Research Article

To Review the Treatment Response to Combined Intravenous Steroid and Orbital Irradiation in Asian Patients with Active Thyroid Eye Disease (TED)

Hsi-Wei Chung1, 2*, Lay Leng Seah1, 2, 3

1Singapore National Eye Centre, Singapore.

2Department of Ophthalmology, Yong Loo Lin School of Medicine, National University of Singapore, Singapore.

3Department of Clinical Sciences, Duke-NUS Graduate Medical School, Singapore.

Corresponding Author: Hsi-Wei Chung, Singapore National Eye Centre, 11 Third Hospital Avenue, Singapore, 168751, Tel: (65) 6322 8311; E-Mail:ychung77@yahoo.com

  • Received Date: 04 Jan 2017   Accepted Date: 09 Jan 2017   Published Date: 13 Jan 2017
  • Copyright © 2017 Chung HW

Citation: Chung HW and Seah LL. (2017). To Review the Treatment Response to Combined Intravenous Steroid and Orbital Irradiation in Asian Patients with Active Thyroid Eye Disease (TED). M J Opht. 2(1): 011.

ABSTRACT

Aim: To review treatment response to combined intravenous steroid and orbital irradiation (DXT) in Asians with active thyroid eye disease (TED).
Design: Retrospective case series.
Methods: Single centre retrospective case series on active TED patients who received IV steroids and DXT at the Singapore National Eye Centre from 2005 to 2015. Patients who did / did not undergo surgical decompression were analysed for baseline difference in risk factors, time to receiving therapy, prior failed treatment and symptoms at presentation according.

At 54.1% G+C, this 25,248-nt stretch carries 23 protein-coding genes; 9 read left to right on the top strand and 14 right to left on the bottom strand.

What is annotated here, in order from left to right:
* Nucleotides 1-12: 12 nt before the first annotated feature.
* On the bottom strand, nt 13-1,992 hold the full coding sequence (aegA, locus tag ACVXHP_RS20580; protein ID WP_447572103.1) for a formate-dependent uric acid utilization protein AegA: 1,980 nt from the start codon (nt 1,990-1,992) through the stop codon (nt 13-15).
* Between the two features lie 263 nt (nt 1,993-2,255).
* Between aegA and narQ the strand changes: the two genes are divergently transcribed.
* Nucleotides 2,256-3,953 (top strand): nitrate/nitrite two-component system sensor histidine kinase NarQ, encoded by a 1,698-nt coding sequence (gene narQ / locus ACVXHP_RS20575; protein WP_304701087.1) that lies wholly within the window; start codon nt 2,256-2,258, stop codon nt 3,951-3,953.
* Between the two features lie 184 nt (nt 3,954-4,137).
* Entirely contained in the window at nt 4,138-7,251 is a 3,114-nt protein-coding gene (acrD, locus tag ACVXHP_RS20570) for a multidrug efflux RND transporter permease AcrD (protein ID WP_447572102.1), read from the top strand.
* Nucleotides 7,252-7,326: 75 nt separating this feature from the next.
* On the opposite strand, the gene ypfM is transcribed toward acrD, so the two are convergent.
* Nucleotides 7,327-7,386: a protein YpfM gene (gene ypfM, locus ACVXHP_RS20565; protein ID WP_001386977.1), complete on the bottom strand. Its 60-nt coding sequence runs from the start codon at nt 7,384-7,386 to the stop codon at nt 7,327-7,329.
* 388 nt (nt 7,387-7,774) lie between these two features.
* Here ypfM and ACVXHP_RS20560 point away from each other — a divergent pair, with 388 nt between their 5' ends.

Results: Sixteen patients (11 Males: 5 Females) were studied [mean ages 55.2 (Std dev 11.4, range 40-86) years]. 81 % (Thirteen patients) had active and severe TED (developed within a year of their thyroid dysfunction diagnosis). Seven patients (43.8%) had compressive optic neuropathy (CON) and eight patients (50%) had exposure keratopathy at presentation. Five patients (31.3%) had failed treatments prior to presentation.
The main indication for surgical decompression was CON and progressive active disease. Other indications included reduction of exophthalmos prior to strabismus surgery. Surgical decompression patients received IV steroids at 1.8 (+/- 2.0) months and DXT treatment 4.4 (+/- 4.1) months upon diagnosis of active disease. This is similar to the non-surgical group at 1.7 (+/- 1.5) and 5.3 (+/- 12.2) months respectively. However, the decompression patients needed >1 cycle of IV steroids (n=3) for disease stabilization, higher percentage of patients with risk factors at baseline (diabetes, hypertension, active smoking and failed prior treatments).
VISA inflammatory scores were significantly improved (p< 0.0005) in the non-surgical group post combination therapy. The surgical decompression group had stable scores post decompression. No significant deterioration in extraocular motility function (diplopia and ocular restriction) and visual acuity were seen in both groups.
Conclusion: Combined intravenous steroid therapy with DXT helps to reduce inflammation and maintain vision in our patients.The study also supports current literature of the early use of radiotherapy with intravenous steroids for active severe TED.

KEYWORDS

Thyroid Eye Disease; Radiotherapy; Intravenous Steroid Therapy; Compressive Optic Neuropathy.

INTRODUCTION